And I loved it. I'll take emotional turmoil over explosions any damn day.
And I loved it. I’ll take emotional turmoil over explosions any damn day.

Seriously, if I was reading Hermione Granger’s book it would take me a week to finish that section. Can you imagine the emotions not only of that moment but of the days and weeks leading up to it? That certainly wasn’t the first thing she thought of. All that intellect and intuition, all of it focused on how she can keep her parents safe and she slowly realizes if she wants to keep them safe, she needs to leave. Not just leave, but make it so they can’t be tortured into giving up her friends and their families. They need to forget she even exists.

My. Gods. I mean, that alone could be a novel. I would read the hell out of that novel. That would tear you up like road rash. So if Rowling ever wants to write that book, I will have it on pre-order.


Adventures Abroad: China Confirmation

Probably should’ve skipped the coffee this morning. I am bouncing off the walls.

So yesterday I got my official start date for my Cambodia adventure, January 25th. (squeee!) Which I am totally still flailing about, but this morning I woke up and found an e-mail from the staffing agency that is in charge of placing me in China. (SQUEEEE!)

So I have over 100 locations to choose from, thankfully, I already figured out about which city I want to be in, Xi’an—the city with the terracotta warriors—so it only took my about an hour and a half to narrow down my top three choices.

First up, Yanliang which, according to the staffing site, is a “small” town of about 200,000.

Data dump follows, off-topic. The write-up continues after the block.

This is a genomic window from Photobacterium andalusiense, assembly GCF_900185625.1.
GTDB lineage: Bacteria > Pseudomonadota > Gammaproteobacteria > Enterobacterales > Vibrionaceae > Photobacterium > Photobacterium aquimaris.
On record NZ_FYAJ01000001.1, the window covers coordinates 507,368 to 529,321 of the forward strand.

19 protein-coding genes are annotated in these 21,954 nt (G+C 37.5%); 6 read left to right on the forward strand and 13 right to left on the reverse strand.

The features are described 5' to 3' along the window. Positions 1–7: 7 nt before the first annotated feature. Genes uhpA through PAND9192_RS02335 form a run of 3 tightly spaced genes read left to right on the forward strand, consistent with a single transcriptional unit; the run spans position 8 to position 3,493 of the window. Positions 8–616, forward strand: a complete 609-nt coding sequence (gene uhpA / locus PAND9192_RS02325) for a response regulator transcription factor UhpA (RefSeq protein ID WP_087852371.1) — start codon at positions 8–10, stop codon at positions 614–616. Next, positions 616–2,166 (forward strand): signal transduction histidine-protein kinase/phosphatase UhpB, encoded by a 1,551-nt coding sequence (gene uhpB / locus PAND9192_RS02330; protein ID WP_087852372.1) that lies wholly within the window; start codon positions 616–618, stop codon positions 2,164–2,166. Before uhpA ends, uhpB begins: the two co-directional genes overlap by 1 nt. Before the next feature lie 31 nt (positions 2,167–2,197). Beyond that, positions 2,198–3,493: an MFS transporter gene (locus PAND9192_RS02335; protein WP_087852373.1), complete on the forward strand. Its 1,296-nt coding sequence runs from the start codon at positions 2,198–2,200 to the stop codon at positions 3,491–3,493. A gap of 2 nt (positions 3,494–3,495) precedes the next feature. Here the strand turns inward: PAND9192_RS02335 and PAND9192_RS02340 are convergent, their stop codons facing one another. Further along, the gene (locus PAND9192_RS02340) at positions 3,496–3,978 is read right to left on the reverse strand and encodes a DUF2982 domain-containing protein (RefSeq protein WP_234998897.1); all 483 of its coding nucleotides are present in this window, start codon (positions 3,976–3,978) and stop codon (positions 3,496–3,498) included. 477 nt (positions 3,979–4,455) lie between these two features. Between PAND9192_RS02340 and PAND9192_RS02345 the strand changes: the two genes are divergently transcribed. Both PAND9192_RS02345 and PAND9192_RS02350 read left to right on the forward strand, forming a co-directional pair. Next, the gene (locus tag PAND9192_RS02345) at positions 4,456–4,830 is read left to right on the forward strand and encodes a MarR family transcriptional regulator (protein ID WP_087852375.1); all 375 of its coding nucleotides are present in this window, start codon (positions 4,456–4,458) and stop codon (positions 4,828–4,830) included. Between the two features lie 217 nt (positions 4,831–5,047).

Yeah, not in Kansas anymore.

Actually, that might be the population of Kansas.

But it’s about an hour away from downtown Xi’an and busses head that way every fifteen minutes. And it’s only an hour and five minutes away from the terracotta army. And it seems to be far enough from Xi’an that residents don’t have the heavy amounts of smog and pollution to contend with. Double points. I’d post some pictures, but it seems Miss China 2014 is from Yanliang and no matter what search I put in I just wind up with a thousand pictures of her in a bikini.



Second choice is Xingping, which was very close to being first choice, again, another “small” “rural” city of 120,000. But this one is in a mountain valley surrounded by farmland. The perks listed on the school site are that a short bike ride gets you out into the countryside.

Seriously, people, look at this.

A beautiful sunset view from the top of Karst Peak in Xingping China.

The only reason it didn’t get first choice is because I can’t afford my Japanese Encephalitis vaccine and it’s listed as being an issue only in rural areas. I mean, I’ll take my chances and go first chance I get, but I figure I better at least pretend to do some preventative measures.

And third choice is Weinan. A “small” city of 900,000 *falls over laughing*

This place has the Hyde Park of China, though. It’s surrounded by mountains and rivers, one of which is HuaShan Mountain, one of the sacred peaks of China. 56 emperors made a pilgrimage to this mountain.

Look. At. This.


So I’m just running around screaming right now. Like, I’m stressed trying to make sure I’ll have my stateside business taken care of before I go, but SERIOUSLY, LOOK AT THIS


Book Review: Wanderlust and Lipstick: The Essential Guide for Women Traveling Solo


Last month I read a really wonderful book by Beth Whitman called Wanderlust and Lipstick: The Essential Guide for Women Traveling Solo. I picked this up a couple years ago at Half Price on a whim. So glad I did. I read it for the first time last month as I really started kicking my preparation for Cambodia and China into gear. It’s a really smooth, easy read. Even if you’re only looking to visit another city in you state or country, I think it would still be beneficial not only for solo women travelers, but for anyone traveling alone.